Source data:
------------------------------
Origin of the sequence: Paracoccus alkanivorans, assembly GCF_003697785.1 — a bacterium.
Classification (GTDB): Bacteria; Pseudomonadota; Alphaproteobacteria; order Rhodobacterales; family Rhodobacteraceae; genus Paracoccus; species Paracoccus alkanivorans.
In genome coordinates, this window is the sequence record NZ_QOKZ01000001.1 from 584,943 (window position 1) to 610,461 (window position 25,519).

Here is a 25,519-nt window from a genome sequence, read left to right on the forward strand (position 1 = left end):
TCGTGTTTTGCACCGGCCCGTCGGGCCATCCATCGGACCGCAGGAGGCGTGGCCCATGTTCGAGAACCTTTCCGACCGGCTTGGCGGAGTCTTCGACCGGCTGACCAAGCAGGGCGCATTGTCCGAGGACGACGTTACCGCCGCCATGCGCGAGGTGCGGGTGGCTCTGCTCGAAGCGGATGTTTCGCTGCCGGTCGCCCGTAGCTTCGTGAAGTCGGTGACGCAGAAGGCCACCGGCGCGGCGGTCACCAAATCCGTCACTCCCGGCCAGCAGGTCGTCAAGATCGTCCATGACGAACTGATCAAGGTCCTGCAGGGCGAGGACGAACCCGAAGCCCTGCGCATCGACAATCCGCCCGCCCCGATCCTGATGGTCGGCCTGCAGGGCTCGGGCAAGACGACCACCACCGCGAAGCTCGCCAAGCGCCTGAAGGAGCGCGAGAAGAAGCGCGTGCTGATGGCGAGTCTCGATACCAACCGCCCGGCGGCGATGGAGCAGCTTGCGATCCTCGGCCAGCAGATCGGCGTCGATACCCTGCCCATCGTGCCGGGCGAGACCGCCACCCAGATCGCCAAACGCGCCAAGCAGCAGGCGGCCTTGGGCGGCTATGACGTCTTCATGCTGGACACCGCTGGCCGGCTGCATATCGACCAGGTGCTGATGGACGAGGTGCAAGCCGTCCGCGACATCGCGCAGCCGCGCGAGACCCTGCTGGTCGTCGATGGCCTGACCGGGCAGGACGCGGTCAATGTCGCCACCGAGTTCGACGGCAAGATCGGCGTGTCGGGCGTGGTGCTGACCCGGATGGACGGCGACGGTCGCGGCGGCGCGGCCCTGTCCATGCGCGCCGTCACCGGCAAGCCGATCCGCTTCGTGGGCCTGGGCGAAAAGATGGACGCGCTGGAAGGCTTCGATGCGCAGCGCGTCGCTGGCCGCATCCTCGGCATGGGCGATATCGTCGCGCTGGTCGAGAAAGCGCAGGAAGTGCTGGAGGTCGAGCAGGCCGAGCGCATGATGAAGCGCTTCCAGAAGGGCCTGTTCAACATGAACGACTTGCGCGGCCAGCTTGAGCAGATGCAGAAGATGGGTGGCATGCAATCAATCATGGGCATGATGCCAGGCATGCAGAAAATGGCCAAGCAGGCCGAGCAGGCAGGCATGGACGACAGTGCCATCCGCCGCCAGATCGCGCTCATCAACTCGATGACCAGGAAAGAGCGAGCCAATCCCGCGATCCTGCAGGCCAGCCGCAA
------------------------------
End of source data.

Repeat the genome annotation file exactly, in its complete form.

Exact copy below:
Origin of the sequence: Paracoccus alkanivorans, assembly GCF_003697785.1 — a bacterium.
Classification (GTDB): Bacteria; Pseudomonadota; Alphaproteobacteria; order Rhodobacterales; family Rhodobacteraceae; genus Paracoccus; species Paracoccus alkanivorans.
In genome coordinates, this window is the sequence record NZ_QOKZ01000001.1 from 584,943 (window position 1) to 610,461 (window position 25,519).

Here is a 25,519-nt window from a genome sequence, read left to right on the forward strand (position 1 = left end):
TCGTGTTTTGCACCGGCCCGTCGGGCCATCCATCGGACCGCAGGAGGCGTGGCCCATGTTCGAGAACCTTTCCGACCGGCTTGGCGGAGTCTTCGACCGGCTGACCAAGCAGGGCGCATTGTCCGAGGACGACGTTACCGCCGCCATGCGCGAGGTGCGGGTGGCTCTGCTCGAAGCGGATGTTTCGCTGCCGGTCGCCCGTAGCTTCGTGAAGTCGGTGACGCAGAAGGCCACCGGCGCGGCGGTCACCAAATCCGTCACTCCCGGCCAGCAGGTCGTCAAGATCGTCCATGACGAACTGATCAAGGTCCTGCAGGGCGAGGACGAACCCGAAGCCCTGCGCATCGACAATCCGCCCGCCCCGATCCTGATGGTCGGCCTGCAGGGCTCGGGCAAGACGACCACCACCGCGAAGCTCGCCAAGCGCCTGAAGGAGCGCGAGAAGAAGCGCGTGCTGATGGCGAGTCTCGATACCAACCGCCCGGCGGCGATGGAGCAGCTTGCGATCCTCGGCCAGCAGATCGGCGTCGATACCCTGCCCATCGTGCCGGGCGAGACCGCCACCCAGATCGCCAAACGCGCCAAGCAGCAGGCGGCCTTGGGCGGCTATGACGTCTTCATGCTGGACACCGCTGGCCGGCTGCATATCGACCAGGTGCTGATGGACGAGGTGCAAGCCGTCCGCGACATCGCGCAGCCGCGCGAGACCCTGCTGGTCGTCGATGGCCTGACCGGGCAGGACGCGGTCAATGTCGCCACCGAGTTCGACGGCAAGATCGGCGTGTCGGGCGTGGTGCTGACCCGGATGGACGGCGACGGTCGCGGCGGCGCGGCCCTGTCCATGCGCGCCGTCACCGGCAAGCCGATCCGCTTCGTGGGCCTGGGCGAAAAGATGGACGCGCTGGAAGGCTTCGATGCGCAGCGCGTCGCTGGCCGCATCCTCGGCATGGGCGATATCGTCGCGCTGGTCGAGAAAGCGCAGGAAGTGCTGGAGGTCGAGCAGGCCGAGCGCATGATGAAGCGCTTCCAGAAGGGCCTGTTCAACATGAACGACTTGCGCGGCCAGCTTGAGCAGATGCAGAAGATGGGTGGCATGCAATCAATCATGGGCATGATGCCAGGCATGCAGAAAATGGCCAAGCAGGCCGAGCAGGCAGGCATGGACGACAGTGCCATCCGCCGCCAGATCGCGCTCATCAACTCGATGACCAGGAAAGAGCGAGCCAATCCCGCGATCCTGCAGGCCAGCCGCAA